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Archive for Thursday, August 14, 2008

Researchers awarded $10.1 million grant

A group of Kansas researchers are trying to understand proteins and a 10 million dollar grant will help them.

August 14, 2008

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Proteins are a building block of life, and better understanding of them could help the treatment of diseases.

To help a coalition of Kansas researchers tackle the complex issue of proteins, the National Institutes of Health has awarded a five-year, $10.1 million grant.

The researchers from Kansas University, KU Medical Center, Wichita State University and Kansas State University are all taking a look at how proteins affect cell operations.

The group - known as the Center of Biomedical Research Excellence in Protein Structure and Function - will use the grant to help strengthen its pool of researchers.

Robert Hanzlik, program director and KU professor of medicinal chemistry, said the study of proteins was so complex that it was necessary to have a large number of the best researchers working on the subject. Lawrence is the nucleus of the group.

The COBRE was created five years ago from another $10.1 million grant from the NIH. Hanzlik said the new grant should help solidify the coalition as a successful research entity.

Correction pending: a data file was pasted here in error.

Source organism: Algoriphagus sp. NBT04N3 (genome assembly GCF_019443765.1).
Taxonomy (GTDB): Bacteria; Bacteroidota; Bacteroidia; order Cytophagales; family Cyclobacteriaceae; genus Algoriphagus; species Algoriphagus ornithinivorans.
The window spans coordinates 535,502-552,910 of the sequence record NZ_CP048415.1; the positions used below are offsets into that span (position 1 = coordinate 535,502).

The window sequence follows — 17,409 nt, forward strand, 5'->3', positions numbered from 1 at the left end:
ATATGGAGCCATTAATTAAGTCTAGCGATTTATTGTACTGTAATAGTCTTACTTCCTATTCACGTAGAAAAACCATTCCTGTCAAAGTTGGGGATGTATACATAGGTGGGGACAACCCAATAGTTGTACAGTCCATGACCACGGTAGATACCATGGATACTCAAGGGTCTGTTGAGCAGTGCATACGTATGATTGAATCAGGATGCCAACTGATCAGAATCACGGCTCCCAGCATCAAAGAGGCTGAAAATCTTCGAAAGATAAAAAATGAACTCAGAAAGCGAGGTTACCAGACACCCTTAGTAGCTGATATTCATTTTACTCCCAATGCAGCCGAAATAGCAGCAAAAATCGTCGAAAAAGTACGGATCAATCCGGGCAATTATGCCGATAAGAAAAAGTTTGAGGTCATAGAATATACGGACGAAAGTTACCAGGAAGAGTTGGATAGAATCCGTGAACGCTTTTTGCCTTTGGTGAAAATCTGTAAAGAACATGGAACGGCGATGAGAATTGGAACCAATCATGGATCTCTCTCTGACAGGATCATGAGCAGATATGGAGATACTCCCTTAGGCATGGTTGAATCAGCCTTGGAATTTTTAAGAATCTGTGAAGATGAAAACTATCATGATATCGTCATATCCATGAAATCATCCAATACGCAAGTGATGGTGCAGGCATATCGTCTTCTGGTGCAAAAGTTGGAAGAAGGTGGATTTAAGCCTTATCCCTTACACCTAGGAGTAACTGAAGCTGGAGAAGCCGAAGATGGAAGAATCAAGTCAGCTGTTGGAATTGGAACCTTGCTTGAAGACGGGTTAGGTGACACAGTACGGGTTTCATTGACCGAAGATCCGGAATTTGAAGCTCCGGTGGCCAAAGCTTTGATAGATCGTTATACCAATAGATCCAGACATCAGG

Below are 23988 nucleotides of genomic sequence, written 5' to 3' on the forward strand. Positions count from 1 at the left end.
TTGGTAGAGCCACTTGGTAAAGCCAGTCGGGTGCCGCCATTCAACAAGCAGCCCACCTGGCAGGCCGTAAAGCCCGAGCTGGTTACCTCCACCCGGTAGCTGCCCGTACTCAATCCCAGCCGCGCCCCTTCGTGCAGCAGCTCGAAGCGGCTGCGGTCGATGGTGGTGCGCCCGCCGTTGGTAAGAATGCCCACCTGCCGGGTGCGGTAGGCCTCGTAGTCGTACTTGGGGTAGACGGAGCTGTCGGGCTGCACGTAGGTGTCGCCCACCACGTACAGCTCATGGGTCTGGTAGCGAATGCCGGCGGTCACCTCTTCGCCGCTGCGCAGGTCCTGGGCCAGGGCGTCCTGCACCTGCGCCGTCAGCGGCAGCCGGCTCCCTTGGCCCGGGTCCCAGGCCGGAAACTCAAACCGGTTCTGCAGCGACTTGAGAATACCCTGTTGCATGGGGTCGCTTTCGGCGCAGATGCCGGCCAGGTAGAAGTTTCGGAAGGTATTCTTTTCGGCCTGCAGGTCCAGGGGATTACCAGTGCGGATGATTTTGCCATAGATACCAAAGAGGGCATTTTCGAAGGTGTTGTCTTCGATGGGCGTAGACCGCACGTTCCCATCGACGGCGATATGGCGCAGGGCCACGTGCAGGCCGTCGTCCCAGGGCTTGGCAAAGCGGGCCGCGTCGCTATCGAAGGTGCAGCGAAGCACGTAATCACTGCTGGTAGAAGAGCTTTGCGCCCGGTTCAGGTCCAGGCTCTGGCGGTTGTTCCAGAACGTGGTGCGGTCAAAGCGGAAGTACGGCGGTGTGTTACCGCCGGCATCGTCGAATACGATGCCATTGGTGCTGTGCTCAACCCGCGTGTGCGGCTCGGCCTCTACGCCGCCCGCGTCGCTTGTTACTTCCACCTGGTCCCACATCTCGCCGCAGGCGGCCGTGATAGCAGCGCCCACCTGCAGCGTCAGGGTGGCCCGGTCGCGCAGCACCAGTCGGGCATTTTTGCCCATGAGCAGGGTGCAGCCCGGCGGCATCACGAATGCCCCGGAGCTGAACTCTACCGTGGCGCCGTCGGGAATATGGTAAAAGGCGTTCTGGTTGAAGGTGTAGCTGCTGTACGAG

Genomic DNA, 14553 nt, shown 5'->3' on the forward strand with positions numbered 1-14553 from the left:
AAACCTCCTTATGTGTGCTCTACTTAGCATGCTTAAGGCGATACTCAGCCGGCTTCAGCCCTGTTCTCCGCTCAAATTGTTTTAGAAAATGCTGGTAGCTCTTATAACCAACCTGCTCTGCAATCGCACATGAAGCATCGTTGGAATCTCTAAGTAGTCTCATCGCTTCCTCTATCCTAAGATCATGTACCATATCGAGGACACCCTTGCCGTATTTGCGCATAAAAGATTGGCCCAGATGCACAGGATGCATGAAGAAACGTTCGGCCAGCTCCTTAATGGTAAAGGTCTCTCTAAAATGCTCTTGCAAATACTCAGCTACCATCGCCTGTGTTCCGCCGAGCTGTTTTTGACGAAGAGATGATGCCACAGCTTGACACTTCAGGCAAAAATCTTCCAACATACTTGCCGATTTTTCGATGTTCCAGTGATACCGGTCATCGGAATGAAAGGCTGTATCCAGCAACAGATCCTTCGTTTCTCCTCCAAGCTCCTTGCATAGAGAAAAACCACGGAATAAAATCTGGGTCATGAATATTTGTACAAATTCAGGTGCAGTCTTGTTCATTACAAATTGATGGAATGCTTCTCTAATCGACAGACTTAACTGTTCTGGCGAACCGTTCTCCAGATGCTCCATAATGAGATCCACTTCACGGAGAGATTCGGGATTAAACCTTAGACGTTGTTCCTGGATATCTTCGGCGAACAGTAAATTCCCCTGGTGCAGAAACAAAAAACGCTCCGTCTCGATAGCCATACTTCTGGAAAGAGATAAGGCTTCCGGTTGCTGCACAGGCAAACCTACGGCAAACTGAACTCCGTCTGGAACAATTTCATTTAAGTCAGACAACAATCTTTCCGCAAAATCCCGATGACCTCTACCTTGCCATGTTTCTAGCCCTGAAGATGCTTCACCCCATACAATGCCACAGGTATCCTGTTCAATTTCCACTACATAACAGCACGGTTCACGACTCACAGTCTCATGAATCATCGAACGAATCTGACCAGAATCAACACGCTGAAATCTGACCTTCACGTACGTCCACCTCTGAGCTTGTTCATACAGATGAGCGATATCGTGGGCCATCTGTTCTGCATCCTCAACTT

The center helps introduce younger professors into large-scale research, Hanzlik said. So, many of the professors who began with the first grant are now mid-level researchers producing results independently.

The research specifically focuses on identifying and understanding the proteins within cells responsible for normal cell functions. The researchers also study cell dysfunction in diseases such as cancer.

Practically, researchers hope this could be translated into eventual "lock and key" treatments.

"The better you understand how a protein works in a disease, the better you can target drugs," Hanzlik said.

According to the National Center for Research Resources, which oversees the COBRE programs, the goal is to both strengthen an institution's biomedical research as well as enhance the ability of investigators to compete independently for individual research grants.

As researchers become individually funded, new investigators are brought in to fill their spots.

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